I thoroughly enjoyed Edgar Allen Beem’s column, “Nationalism is not patriotism,” right up until he made that gratuitous and misguided swipe at “God Bless America,” a wonderful patriotic song (yes, Mr. Beem, it fits your definition of that term) by the United States’ greatest songwriter, Irving Berlin.

Berlin, born Israel Baline in Temun, Russia, in 1888, emigrated to this country with his family when he was 5 to escape pogroms. Like many Jewish immigrants, he survived and prospered because his extraordinary talents – those of a composer and lyricist (in his adopted language) – enabled him to transcend the nationalistic barriers intended to exclude foreign nationals from the American Dream. “God Bless America” (which, granted, has been misinterpreted and misused, indeed abused, by far-right political interests), is not a paean to small-minded nationalism, but rather must be understood from the immigrant’s perspective: composed in 1918, it is grounded in Berlin’s conviction that his adopted culture valued ability and fairness above national or ethnic origin. (The verse, added later, includes the line “Let us all be grateful for a land so fair.”)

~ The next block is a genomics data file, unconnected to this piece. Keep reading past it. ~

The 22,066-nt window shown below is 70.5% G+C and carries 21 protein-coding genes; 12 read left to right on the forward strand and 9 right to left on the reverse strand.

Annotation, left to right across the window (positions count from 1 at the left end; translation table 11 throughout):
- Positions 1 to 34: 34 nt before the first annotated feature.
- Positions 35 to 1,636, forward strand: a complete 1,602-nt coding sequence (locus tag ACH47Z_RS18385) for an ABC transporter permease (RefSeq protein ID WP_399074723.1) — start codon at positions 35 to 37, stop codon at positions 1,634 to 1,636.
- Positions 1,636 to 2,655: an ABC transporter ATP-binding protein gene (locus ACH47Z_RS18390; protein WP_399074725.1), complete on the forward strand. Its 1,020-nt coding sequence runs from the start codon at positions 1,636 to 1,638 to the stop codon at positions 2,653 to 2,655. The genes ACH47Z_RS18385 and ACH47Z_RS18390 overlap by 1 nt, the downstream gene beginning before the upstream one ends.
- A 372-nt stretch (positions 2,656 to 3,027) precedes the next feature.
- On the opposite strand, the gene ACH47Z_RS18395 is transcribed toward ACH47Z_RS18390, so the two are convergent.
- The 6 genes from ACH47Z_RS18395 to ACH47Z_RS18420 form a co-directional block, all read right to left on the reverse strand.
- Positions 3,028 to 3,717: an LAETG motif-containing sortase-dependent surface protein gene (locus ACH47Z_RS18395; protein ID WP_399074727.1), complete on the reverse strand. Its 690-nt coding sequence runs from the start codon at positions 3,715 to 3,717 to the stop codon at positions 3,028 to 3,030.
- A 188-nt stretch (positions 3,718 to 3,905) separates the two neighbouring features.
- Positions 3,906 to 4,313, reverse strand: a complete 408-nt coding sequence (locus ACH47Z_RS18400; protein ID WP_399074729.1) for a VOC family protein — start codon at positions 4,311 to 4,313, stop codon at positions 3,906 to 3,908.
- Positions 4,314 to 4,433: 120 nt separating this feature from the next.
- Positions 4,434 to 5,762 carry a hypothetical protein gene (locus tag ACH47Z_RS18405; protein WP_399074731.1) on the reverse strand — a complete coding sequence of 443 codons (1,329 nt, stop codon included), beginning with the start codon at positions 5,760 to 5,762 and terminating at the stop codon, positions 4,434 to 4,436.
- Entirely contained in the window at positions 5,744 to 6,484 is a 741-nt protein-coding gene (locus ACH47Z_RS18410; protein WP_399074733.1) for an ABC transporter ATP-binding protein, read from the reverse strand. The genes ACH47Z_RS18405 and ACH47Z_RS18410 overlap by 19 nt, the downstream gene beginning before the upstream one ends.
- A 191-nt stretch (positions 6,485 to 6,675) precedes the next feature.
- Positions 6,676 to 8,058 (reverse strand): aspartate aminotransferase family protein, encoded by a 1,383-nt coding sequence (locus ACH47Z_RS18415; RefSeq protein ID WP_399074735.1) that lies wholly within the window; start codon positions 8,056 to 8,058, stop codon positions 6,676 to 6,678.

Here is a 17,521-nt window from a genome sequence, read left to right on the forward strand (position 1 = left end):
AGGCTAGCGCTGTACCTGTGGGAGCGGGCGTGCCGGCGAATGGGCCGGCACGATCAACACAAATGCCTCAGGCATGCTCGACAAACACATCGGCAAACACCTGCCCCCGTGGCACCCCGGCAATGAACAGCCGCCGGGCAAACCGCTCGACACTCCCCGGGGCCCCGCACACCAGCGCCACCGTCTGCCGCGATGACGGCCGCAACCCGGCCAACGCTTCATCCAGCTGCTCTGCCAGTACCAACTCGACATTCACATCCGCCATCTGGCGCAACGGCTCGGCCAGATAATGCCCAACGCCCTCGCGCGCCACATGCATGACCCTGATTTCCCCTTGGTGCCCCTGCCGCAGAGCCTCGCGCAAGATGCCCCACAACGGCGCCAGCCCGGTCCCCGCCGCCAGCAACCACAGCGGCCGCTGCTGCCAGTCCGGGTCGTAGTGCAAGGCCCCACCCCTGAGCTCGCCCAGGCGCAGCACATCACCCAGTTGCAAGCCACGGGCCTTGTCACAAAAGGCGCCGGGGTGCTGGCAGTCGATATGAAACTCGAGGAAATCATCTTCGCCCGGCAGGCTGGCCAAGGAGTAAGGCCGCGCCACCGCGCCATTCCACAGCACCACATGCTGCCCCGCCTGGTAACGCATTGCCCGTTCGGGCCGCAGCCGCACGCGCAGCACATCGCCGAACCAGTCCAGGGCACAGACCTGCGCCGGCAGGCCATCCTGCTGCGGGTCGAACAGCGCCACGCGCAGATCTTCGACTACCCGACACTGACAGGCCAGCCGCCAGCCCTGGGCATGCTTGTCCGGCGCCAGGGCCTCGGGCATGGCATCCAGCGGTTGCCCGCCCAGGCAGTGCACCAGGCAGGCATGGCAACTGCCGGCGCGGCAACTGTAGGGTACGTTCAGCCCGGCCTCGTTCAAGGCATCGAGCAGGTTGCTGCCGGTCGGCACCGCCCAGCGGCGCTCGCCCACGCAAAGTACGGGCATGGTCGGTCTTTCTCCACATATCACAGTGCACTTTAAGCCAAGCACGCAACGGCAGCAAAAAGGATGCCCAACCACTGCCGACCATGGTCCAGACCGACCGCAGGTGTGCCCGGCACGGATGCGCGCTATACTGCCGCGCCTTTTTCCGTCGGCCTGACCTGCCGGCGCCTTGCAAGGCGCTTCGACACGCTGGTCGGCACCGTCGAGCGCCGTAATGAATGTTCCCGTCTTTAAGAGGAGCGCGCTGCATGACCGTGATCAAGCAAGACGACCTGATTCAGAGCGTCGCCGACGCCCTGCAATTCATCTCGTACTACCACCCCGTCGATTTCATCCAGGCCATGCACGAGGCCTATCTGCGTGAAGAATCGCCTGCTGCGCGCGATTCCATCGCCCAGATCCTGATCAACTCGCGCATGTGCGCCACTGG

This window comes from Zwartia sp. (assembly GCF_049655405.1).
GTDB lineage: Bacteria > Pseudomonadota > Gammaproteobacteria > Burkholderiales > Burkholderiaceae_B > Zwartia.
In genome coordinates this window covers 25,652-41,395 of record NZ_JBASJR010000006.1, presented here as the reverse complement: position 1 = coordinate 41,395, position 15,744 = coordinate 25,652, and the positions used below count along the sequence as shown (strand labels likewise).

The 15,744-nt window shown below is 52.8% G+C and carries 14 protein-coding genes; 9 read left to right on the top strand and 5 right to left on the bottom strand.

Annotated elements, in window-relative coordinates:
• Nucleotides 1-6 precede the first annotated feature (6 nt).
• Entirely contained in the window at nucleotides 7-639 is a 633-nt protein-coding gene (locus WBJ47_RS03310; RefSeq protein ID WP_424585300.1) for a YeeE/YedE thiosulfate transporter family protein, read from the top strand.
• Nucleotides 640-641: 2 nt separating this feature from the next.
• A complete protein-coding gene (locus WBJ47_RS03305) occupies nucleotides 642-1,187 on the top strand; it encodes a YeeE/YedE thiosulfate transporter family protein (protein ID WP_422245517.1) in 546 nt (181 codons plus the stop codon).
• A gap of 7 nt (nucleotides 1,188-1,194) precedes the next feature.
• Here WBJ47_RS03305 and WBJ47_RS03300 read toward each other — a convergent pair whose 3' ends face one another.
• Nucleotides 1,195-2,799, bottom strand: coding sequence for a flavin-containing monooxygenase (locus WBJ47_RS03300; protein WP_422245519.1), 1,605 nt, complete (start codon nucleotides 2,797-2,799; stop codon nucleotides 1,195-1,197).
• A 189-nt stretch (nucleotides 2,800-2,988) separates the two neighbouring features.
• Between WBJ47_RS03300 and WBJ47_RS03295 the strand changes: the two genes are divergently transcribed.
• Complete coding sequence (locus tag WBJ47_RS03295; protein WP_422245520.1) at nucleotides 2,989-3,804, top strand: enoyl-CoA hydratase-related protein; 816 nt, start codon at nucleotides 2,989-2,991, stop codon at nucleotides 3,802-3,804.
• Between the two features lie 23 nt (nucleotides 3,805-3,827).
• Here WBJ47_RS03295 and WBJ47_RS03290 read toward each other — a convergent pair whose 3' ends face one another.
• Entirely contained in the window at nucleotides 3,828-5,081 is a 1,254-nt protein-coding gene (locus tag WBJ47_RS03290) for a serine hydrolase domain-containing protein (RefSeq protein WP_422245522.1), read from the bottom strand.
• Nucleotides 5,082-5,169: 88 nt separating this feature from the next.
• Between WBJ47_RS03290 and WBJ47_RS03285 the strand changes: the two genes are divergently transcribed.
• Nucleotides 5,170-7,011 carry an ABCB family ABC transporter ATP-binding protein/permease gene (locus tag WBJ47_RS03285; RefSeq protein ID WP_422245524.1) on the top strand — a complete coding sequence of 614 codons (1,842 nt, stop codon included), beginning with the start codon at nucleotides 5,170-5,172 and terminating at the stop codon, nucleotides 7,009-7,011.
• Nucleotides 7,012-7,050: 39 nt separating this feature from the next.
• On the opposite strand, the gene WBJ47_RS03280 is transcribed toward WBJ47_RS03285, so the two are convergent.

I am as fond as Mr. Beem of “This Is My Song” – as music director at a YMCA camp in the late 1960s, I programmed it on Sundays, and I still love what it stands for – but it is neither as memorable as “God Bless America,” nor does it encapsulate the particular gratitude of an ethnic outsider who broke down cultural walls of exclusion. Please, Mr. Beem, don’t let your heartfelt patriotism blind you to the true significance of a great American song.

Paul Machlin, Falmouth
Arnold Bernhard Professor of Arts and Humanities Emeritus
Professor of Music Emeritus
Colby College